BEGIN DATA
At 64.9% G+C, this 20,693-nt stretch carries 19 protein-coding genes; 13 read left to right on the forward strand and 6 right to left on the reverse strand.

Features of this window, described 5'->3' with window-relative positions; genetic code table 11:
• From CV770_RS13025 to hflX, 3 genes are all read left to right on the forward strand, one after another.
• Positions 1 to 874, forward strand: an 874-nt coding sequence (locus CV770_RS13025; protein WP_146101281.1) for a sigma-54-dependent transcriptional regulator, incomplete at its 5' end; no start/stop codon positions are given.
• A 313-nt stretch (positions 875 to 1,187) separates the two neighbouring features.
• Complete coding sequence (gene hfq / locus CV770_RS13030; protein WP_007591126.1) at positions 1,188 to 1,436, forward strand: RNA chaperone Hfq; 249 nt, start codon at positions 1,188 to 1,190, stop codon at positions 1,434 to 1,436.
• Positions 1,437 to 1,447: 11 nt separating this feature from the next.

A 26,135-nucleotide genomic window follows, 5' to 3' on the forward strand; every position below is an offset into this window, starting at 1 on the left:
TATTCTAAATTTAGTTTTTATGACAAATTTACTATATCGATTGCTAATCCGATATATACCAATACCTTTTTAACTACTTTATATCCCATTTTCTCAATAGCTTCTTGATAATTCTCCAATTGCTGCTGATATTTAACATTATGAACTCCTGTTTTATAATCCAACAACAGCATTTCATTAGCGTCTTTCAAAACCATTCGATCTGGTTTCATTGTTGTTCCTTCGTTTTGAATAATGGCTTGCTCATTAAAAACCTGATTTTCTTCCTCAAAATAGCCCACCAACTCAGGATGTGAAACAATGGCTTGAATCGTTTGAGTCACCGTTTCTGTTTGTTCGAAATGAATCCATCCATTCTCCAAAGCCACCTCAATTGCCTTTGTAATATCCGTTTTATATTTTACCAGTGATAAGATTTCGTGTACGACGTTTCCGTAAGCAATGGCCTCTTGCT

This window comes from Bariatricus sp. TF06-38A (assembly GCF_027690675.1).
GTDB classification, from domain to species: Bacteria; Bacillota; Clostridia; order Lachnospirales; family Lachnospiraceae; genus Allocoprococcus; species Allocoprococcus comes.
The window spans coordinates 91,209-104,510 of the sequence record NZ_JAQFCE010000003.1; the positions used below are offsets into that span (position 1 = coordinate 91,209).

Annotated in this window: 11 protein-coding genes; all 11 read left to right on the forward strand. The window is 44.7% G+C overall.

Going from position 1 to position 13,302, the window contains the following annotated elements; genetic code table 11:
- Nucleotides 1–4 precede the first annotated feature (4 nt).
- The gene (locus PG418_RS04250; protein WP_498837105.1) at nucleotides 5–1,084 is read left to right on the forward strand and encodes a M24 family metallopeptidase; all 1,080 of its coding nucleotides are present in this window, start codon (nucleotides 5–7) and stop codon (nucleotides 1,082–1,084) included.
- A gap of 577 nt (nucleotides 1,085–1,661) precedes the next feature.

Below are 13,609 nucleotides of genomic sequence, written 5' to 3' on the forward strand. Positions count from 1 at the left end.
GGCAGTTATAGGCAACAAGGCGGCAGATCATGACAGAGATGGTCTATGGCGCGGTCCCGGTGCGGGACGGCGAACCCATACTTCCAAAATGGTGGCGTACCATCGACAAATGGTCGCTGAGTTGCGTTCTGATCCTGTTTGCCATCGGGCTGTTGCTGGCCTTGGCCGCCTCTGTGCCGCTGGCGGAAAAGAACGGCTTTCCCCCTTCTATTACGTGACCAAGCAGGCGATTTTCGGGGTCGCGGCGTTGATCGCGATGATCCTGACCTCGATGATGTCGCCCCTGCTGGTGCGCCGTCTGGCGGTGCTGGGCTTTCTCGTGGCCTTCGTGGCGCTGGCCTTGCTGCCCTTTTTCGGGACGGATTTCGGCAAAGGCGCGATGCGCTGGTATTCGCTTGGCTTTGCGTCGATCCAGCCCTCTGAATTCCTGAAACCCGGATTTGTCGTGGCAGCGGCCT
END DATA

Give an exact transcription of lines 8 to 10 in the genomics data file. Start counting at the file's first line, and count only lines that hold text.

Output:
A 26,135-nucleotide genomic window follows, 5' to 3' on the forward strand; every position below is an offset into this window, starting at 1 on the left:
TATTCTAAATTTAGTTTTTATGACAAATTTACTATATCGATTGCTAATCCGATATATACCAATACCTTTTTAACTACTTTATATCCCATTTTCTCAATAGCTTCTTGATAATTCTCCAATTGCTGCTGATATTTAACATTATGAACTCCTGTTTTATAATCCAACAACAGCATTTCATTAGCGTCTTTCAAAACCATTCGATCTGGTTTCATTGTTGTTCCTTCGTTTTGAATAATGGCTTGCTCATTAAAAACCTGATTTTCTTCCTCAAAATAGCCCACCAACTCAGGATGTGAAACAATGGCTTGAATCGTTTGAGTCACCGTTTCTGTTTGTTCGAAATGAATCCATCCATTCTCCAAAGCCACCTCAATTGCCTTTGTAATATCCGTTTTATATTTTACCAGTGATAAGATTTCGTGTACGACGTTTCCGTAAGCAATGGCCTCTTGCT

This window comes from Bariatricus sp. TF06-38A (assembly GCF_027690675.1).